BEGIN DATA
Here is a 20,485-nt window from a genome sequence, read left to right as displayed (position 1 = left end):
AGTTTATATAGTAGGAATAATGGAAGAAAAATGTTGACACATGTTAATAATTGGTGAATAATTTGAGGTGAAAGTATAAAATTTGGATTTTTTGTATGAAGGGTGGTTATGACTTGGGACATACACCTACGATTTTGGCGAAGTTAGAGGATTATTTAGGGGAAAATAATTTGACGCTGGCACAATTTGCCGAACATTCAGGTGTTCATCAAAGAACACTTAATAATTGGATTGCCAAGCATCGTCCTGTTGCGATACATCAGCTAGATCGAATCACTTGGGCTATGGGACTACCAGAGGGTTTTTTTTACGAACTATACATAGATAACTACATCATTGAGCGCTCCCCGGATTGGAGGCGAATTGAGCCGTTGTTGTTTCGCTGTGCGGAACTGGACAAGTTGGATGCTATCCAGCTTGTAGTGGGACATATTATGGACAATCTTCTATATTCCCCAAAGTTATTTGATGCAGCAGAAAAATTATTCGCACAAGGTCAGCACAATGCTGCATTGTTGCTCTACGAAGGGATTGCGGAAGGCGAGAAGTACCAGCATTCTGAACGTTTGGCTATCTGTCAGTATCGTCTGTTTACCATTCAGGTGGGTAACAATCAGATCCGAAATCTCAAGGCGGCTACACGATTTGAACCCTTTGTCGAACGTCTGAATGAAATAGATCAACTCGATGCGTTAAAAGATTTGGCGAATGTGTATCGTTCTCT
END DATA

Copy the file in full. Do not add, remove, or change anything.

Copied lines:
Here is a 20,485-nt window from a genome sequence, read left to right as displayed (position 1 = left end):
AGTTTATATAGTAGGAATAATGGAAGAAAAATGTTGACACATGTTAATAATTGGTGAATAATTTGAGGTGAAAGTATAAAATTTGGATTTTTTGTATGAAGGGTGGTTATGACTTGGGACATACACCTACGATTTTGGCGAAGTTAGAGGATTATTTAGGGGAAAATAATTTGACGCTGGCACAATTTGCCGAACATTCAGGTGTTCATCAAAGAACACTTAATAATTGGATTGCCAAGCATCGTCCTGTTGCGATACATCAGCTAGATCGAATCACTTGGGCTATGGGACTACCAGAGGGTTTTTTTTACGAACTATACATAGATAACTACATCATTGAGCGCTCCCCGGATTGGAGGCGAATTGAGCCGTTGTTGTTTCGCTGTGCGGAACTGGACAAGTTGGATGCTATCCAGCTTGTAGTGGGACATATTATGGACAATCTTCTATATTCCCCAAAGTTATTTGATGCAGCAGAAAAATTATTCGCACAAGGTCAGCACAATGCTGCATTGTTGCTCTACGAAGGGATTGCGGAAGGCGAGAAGTACCAGCATTCTGAACGTTTGGCTATCTGTCAGTATCGTCTGTTTACCATTCAGGTGGGTAACAATCAGATCCGAAATCTCAAGGCGGCTACACGATTTGAACCCTTTGTCGAACGTCTGAATGAAATAGATCAACTCGATGCGTTAAAAGATTTGGCGAATGTGTATCGTTCTCT